The second round of the playoffs are on the immediate horizon, and two NBA powerhouses will be meeting in the post-season for the first time since 2001.
The Philadelphia 76ers and and the Toronto Raptors are coming off the back of two convincing first-round victories against the Brooklyn Nets and Orland Magic, respectively, and each series was all said and done in a matter of five games.
Ways to win
While the season series between the 76ers and the Raptors finished up 3-1 in Toronto’s favour, the playoffs are an entirely different beast, and this series may well be all-but decided in the opening two games at the Scotiabank arena.
Both teams have been notoriously good at defending their home court in the regular season, but it’s on the road that the Sixers will need to prove their playoff worth. If Philly can steal that elusive homecourt advantage with a win in Toronto, it could well tip the balance of this series in their favour early on. But losses in those first two games on the road could increase the amount of pressure on the Sixers tenfold.
In the regular season, Toronto sat comfortably with the third-best away record in the NBA. The 76ers have experienced a rather different story. They could only muster 21 wins on the road in comparison to Toronto’s 26, but crucially, the Sixers haven’t won away in Toronto since November 10, 2012, experiencing 13 losses since that sole victory more than six years ago.
The Raptors can assert their dominance in this series early. No one embodied this dominance more than Kawhi Leonard when matched up against the Sixers. Philadelphia was handed its 13th consecutive loss in Canada after a 36-point outing from the small forward to go along with five steals and 5 of 6 shooting from beyond the arc. This scoring output was bettered that night by the Sixers’ Jimmy Butler, who ended the game with 38 points and 10 rebounds.
This wasn’t enough for the Sixers to avoid a loss, but scoring of this ilk will likely continue in this series.
Toronto Raptors – Marc Gasol
He may not be the standout player for Toronto – that title is clearly reserved for the say-little-score-lots Kawhi Leonard – but Marc Gasol, specifically his defensive capabilities, could be the most important factor coming into this series. Against Orlando, he limited its All-Star Nikola Vučević to just 11.2 points per game coming off of a regular season where he had averaged 20.8 points and shot 51 percent from the field. When Gasol was on him for the majority of the first round, his percentage plummeted to a measly 36 percent.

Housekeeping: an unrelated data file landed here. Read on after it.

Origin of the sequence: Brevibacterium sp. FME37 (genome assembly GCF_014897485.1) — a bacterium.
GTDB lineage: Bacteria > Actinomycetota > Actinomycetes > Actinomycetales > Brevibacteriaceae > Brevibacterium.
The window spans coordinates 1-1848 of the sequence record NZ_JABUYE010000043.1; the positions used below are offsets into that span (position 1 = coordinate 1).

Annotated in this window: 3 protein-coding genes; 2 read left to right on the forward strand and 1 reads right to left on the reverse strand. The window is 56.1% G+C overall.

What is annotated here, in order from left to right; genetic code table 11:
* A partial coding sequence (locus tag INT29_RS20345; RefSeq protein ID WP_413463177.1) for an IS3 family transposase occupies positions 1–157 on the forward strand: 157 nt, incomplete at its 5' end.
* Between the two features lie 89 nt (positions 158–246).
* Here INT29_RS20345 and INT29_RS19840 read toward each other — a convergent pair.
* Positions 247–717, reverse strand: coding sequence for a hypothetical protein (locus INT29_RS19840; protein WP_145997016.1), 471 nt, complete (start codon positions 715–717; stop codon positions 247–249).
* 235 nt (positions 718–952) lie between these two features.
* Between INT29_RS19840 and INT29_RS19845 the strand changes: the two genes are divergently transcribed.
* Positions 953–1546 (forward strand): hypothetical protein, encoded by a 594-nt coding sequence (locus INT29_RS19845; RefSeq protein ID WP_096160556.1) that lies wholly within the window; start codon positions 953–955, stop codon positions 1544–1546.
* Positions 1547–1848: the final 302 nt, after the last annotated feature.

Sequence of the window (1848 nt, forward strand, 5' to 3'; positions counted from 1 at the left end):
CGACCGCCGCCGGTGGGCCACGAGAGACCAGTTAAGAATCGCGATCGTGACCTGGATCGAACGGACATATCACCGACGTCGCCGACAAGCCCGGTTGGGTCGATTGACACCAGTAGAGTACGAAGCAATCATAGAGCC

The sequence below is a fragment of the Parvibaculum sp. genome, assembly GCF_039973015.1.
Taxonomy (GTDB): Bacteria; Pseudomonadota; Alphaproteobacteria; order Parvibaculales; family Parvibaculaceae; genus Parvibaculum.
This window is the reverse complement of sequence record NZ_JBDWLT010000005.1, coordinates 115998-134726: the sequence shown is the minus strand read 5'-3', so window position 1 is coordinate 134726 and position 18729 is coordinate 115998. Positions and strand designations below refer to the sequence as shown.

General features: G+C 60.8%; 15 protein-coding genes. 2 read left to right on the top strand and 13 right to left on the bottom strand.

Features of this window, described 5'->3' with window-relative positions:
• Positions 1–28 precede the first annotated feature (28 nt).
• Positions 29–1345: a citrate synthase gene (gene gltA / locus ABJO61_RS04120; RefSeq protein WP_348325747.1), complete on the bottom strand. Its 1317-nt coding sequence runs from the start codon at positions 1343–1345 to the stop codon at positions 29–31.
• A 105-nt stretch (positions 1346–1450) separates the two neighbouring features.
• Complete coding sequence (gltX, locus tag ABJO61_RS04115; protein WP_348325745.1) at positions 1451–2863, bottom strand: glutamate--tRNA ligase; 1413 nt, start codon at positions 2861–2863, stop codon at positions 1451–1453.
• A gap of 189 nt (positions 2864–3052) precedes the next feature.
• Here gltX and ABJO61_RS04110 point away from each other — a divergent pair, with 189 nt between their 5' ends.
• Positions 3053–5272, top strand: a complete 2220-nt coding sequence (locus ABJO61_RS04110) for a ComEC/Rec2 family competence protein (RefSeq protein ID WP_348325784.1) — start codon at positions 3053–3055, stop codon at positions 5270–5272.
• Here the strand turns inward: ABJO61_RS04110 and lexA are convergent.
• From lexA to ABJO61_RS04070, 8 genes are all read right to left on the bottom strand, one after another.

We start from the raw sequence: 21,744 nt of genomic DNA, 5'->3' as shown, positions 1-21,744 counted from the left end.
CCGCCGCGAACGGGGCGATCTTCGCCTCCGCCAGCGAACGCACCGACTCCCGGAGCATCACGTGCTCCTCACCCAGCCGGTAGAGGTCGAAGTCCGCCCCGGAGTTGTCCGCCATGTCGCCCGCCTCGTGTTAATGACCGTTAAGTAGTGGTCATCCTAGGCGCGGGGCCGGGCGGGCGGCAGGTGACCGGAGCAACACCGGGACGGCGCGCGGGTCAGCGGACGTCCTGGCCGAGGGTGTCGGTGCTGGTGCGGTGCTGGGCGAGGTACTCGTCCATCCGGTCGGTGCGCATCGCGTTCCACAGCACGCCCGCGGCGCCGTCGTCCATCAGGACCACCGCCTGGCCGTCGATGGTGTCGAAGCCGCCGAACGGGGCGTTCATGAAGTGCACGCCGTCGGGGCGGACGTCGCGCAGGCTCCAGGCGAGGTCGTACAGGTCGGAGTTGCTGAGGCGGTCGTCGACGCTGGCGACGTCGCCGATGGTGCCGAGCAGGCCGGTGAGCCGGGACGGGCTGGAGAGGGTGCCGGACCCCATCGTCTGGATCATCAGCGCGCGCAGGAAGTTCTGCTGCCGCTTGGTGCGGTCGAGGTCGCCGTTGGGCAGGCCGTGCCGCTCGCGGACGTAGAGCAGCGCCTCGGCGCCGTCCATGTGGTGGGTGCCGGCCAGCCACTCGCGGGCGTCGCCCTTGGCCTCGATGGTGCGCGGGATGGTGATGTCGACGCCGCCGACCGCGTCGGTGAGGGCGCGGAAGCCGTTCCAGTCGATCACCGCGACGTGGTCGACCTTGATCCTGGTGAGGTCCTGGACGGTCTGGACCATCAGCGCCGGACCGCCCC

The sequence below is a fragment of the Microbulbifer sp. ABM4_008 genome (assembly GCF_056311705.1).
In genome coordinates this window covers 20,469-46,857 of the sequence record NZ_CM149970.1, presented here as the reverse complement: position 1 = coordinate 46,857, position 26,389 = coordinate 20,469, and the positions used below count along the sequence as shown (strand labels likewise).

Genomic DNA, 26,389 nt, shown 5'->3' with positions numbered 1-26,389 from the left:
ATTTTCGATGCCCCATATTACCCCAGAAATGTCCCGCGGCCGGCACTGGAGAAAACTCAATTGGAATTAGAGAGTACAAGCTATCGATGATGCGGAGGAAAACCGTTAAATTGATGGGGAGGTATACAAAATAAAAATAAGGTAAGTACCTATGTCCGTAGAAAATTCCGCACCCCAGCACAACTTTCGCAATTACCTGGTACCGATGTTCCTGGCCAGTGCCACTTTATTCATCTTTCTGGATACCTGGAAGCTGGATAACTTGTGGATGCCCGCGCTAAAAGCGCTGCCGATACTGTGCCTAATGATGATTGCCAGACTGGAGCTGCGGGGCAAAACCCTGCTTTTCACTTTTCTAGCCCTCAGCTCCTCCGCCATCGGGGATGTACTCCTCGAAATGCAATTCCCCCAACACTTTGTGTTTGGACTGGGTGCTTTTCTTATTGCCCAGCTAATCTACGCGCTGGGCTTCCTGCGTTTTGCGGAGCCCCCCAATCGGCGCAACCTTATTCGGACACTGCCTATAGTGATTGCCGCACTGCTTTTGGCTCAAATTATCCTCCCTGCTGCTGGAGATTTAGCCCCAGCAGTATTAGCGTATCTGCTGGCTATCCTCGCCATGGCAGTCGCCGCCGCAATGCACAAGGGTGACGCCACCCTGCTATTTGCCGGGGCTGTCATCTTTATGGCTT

Joel Embiid is somewhat of a different and all round more challenging player to guard. His performance against the Nets in the first round helped propel them to a convincing series, in which he averaged 24.8 points and 13.5 rebounds per contest. But Gasol will be a trickier matchup than the combination of Jarrett Allen and Rondae-Hollis Jefferson, and the big Spaniard showed how he can be problematic for the charismatic Cameroonian. At Memphis earlier in the season, Gasol helped hold Embiid to averages of 14 points on 34.4% from the field to go along with 4.4 turnovers per game. Stats like these are sub-par for Embiid who has been dominant all season long, and his defense on the All-Star center could be paramount to the Raptors gaining an early advantage.
If Gasol can stop JoJo from getting into his groove, things could cause problematic for Philly.
Philadelphia 76ers – Ben Simmons
Before the slander from you die-hard NBA fans comes in, hear me out.
Ben Simmons has had it rough in the first round. Not statistically of course. In fact, stats are something that weigh heavily in his favour with numbers of 17.2 points, 6.8 rebounds, 7.6 assists per game to go along with vastly improved defensive metrics 1.2 steals and blocks per outing this post-season.
In the first round, Simmons played against a man by the name of Jared Dudley. For those of you who don’t know him, the name Jared Dudley is actually one of an NBA player, not a fictional character from Looney Tunes. Nevertheless, Dudley got under Simmons’ skin as his performances against the Nets varied massively. Thankfully for Simmons, he seemed to improve after a Game 1 loss to forget, after finishing with 9 points to his name and looking fairly timid. His next two games featured a triple double and a 31-point playoff-high in Game 3.
When Simmons is on song, the Sixers look like a different team entirely. His aggression on the fast break is less effective in the slower playoff pace, but if he can replicate his performances in the latter stages of the first round, the Sixers have a great chance of progressing.
Raptors in 6
Toronto will have enough to edge it out, but it’s all on those first two games. If the Raptors take them, then it’s theirs to lose. Kawhi Leonard’s playoff experience will prove invaluable to the Raptors’ success and I’d bank on him showing up in the crunch time to halt this young Sixers squad in its tracks.
Feature photo – Bill Streicher / USA TODAY Sports / Getty Images / NBAE / Double Clutch illustration – Matthew Wellington